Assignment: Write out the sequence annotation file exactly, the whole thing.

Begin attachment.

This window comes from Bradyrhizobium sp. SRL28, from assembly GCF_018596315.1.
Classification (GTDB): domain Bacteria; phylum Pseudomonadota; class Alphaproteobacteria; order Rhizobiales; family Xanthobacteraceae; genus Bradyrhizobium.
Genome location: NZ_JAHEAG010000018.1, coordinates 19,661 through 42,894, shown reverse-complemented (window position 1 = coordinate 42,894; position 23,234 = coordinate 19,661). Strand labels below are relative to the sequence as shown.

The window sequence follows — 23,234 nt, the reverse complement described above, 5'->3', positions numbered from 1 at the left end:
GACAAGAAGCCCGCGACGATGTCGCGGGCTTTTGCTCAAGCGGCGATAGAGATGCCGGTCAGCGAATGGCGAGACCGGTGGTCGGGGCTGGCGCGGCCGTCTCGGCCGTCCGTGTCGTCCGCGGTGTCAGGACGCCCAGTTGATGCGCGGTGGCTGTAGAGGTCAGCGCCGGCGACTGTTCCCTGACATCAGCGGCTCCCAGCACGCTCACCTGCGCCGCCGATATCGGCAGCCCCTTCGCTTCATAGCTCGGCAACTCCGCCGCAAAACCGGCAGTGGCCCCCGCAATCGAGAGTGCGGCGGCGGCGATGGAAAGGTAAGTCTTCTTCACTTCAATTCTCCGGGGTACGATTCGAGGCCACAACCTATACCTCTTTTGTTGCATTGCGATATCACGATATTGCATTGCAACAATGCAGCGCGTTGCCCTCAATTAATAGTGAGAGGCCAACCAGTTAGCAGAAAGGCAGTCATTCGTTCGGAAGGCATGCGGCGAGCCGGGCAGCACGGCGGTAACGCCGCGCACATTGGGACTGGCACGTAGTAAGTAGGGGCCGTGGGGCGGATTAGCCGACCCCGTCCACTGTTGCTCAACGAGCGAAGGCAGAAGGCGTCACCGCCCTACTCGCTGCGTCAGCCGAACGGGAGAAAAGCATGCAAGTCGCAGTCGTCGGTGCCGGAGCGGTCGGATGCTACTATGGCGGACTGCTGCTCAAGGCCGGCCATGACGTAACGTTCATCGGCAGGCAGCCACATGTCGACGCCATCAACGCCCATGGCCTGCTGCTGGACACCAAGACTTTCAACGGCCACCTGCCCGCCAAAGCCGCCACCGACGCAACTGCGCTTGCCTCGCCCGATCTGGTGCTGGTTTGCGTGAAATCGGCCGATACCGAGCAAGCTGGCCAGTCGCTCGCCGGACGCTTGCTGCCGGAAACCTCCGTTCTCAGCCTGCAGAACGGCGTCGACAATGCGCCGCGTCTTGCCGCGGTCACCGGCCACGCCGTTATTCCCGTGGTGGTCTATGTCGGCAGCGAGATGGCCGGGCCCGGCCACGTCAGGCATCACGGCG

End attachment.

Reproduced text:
This window comes from Bradyrhizobium sp. SRL28, from assembly GCF_018596315.1.
Classification (GTDB): domain Bacteria; phylum Pseudomonadota; class Alphaproteobacteria; order Rhizobiales; family Xanthobacteraceae; genus Bradyrhizobium.
Genome location: NZ_JAHEAG010000018.1, coordinates 19,661 through 42,894, shown reverse-complemented (window position 1 = coordinate 42,894; position 23,234 = coordinate 19,661). Strand labels below are relative to the sequence as shown.

The window sequence follows — 23,234 nt, the reverse complement described above, 5'->3', positions numbered from 1 at the left end:
GACAAGAAGCCCGCGACGATGTCGCGGGCTTTTGCTCAAGCGGCGATAGAGATGCCGGTCAGCGAATGGCGAGACCGGTGGTCGGGGCTGGCGCGGCCGTCTCGGCCGTCCGTGTCGTCCGCGGTGTCAGGACGCCCAGTTGATGCGCGGTGGCTGTAGAGGTCAGCGCCGGCGACTGTTCCCTGACATCAGCGGCTCCCAGCACGCTCACCTGCGCCGCCGATATCGGCAGCCCCTTCGCTTCATAGCTCGGCAACTCCGCCGCAAAACCGGCAGTGGCCCCCGCAATCGAGAGTGCGGCGGCGGCGATGGAAAGGTAAGTCTTCTTCACTTCAATTCTCCGGGGTACGATTCGAGGCCACAACCTATACCTCTTTTGTTGCATTGCGATATCACGATATTGCATTGCAACAATGCAGCGCGTTGCCCTCAATTAATAGTGAGAGGCCAACCAGTTAGCAGAAAGGCAGTCATTCGTTCGGAAGGCATGCGGCGAGCCGGGCAGCACGGCGGTAACGCCGCGCACATTGGGACTGGCACGTAGTAAGTAGGGGCCGTGGGGCGGATTAGCCGACCCCGTCCACTGTTGCTCAACGAGCGAAGGCAGAAGGCGTCACCGCCCTACTCGCTGCGTCAGCCGAACGGGAGAAAAGCATGCAAGTCGCAGTCGTCGGTGCCGGAGCGGTCGGATGCTACTATGGCGGACTGCTGCTCAAGGCCGGCCATGACGTAACGTTCATCGGCAGGCAGCCACATGTCGACGCCATCAACGCCCATGGCCTGCTGCTGGACACCAAGACTTTCAACGGCCACCTGCCCGCCAAAGCCGCCACCGACGCAACTGCGCTTGCCTCGCCCGATCTGGTGCTGGTTTGCGTGAAATCGGCCGATACCGAGCAAGCTGGCCAGTCGCTCGCCGGACGCTTGCTGCCGGAAACCTCCGTTCTCAGCCTGCAGAACGGCGTCGACAATGCGCCGCGTCTTGCCGCGGTCACCGGCCACGCCGTTATTCCCGTGGTGGTCTATGTCGGCAGCGAGATGGCCGGGCCCGGCCACGTCAGGCATCACGGCG